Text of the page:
HARRISBURG, Pa. — After getting their first long look at John Fetterman in Tuesday night’s Pennsylvania Senate debate, fellow Democrats are second-guessing his decision to appear on stage five months after a stroke — and some question whether he should have remained on the ballot at all.
“He should not have debated. Anyone on his team who agreed to a debate should be fired, or never work again, because that debate may have tanked his campaign,” said Chris Kofinis, a veteran Democratic campaign strategist. “This race was trending toward victory. Now, it’s anyone’s guess what happens.”
Several Democrats who spoke to NBC News, some on the condition of anonymity, said they were shocked by the degree to which Fetterman struggled to communicate clearly, even though he has acknowledged ongoing difficulty in processing what he hears and speaking without dropping words.
Mehmet Oz, his Republican opponent, himself seemed to poke at Fetterman’s struggles on the debate stage, wondering aloud at one point if he “wasn’t clear enough” for his opponent to “understand” him. Fetterman’s allies have accused critics of boosting “ableist” rhetoric about the candidate, insisting that he is moving along in his recovery just fine and noting that two current Democratic senators have recovered from recent strokes with little concern about their ability to perform the job.
But by Wednesday morning, many Democrats were in a panic over his performance. And there were fresh questions about how transparent Fetterman has been through a months-long recovery that continues to present communication challenges less than two weeks before Election Day.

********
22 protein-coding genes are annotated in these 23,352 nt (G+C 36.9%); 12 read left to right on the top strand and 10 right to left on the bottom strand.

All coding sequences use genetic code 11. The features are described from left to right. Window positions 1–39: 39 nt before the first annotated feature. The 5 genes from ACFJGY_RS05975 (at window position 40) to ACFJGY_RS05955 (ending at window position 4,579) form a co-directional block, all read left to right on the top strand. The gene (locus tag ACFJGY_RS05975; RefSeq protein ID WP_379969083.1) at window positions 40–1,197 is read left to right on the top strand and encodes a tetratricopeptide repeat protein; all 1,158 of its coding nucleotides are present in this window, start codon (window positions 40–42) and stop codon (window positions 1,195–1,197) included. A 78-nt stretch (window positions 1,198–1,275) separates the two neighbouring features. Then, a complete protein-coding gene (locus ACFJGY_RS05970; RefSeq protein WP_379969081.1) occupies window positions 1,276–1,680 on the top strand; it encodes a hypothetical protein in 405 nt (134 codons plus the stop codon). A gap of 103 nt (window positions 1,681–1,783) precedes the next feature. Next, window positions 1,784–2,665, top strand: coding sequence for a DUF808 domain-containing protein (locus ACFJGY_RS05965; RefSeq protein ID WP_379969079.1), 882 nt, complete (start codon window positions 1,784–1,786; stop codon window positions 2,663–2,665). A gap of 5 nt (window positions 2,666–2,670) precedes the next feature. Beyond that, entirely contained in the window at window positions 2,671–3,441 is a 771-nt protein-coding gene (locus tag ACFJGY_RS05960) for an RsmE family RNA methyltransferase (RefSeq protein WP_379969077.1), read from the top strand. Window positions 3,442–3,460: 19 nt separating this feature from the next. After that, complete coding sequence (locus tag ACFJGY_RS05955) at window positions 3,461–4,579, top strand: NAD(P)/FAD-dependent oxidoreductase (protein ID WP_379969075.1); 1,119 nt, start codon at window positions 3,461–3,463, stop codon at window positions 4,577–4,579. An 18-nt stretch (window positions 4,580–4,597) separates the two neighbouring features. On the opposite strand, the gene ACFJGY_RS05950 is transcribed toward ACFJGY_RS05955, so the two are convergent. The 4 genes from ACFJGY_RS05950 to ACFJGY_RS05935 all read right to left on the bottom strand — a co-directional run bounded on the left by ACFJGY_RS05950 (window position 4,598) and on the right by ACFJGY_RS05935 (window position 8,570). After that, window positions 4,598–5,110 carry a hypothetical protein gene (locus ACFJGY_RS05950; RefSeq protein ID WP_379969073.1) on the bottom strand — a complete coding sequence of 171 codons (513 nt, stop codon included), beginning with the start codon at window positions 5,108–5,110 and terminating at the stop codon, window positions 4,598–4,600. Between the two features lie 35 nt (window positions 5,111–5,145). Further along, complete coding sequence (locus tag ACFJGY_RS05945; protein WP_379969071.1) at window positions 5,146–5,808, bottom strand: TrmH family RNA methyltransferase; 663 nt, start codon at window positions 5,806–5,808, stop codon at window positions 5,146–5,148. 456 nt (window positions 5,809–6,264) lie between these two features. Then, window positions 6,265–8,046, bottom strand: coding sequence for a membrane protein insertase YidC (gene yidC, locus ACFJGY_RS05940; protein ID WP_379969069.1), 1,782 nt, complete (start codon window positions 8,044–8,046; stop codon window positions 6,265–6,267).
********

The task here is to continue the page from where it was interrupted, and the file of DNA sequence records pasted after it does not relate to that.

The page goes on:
“Folks are pretty much freaking out on the Dem side,” Khari Mosley, a Pittsburgh-based Democratic consultant and grassroots activist, said via text message. “I think there was false hope he’d thread the needle last night so some wind was taken out of the sails. In many ways that’s the first time many [people] got to see the phenomenon known as John Fetterman, not the best timing for the biggest stage of his life.”
One Democrat who has been in touch with the Fetterman campaign said it erred in not having him do more events and interviews sooner, to better acclimate voters to the challenges he was facing and to make the incremental improvements in his recovery more visible in real time. Fetterman, after spending much of the summer off the campaign trail, began ramping up his activity in the weeks leading up to the debate.
“Their team has been ignoring what tons of strategists and insiders have been saying for months: We’ve expressed our concerns many, many times about being more transparent,” the source said, who asked for anonymity to speak candidly about the race. “It’s OK to have a medical issue — you just have to be transparent about it.”
The alarm is also acute in Democratic circles beyond Pennsylvania.
“It was startling,” said a senior Senate Democratic aide who has worked on political campaigns. “I really question the judgment that he continued with this race.”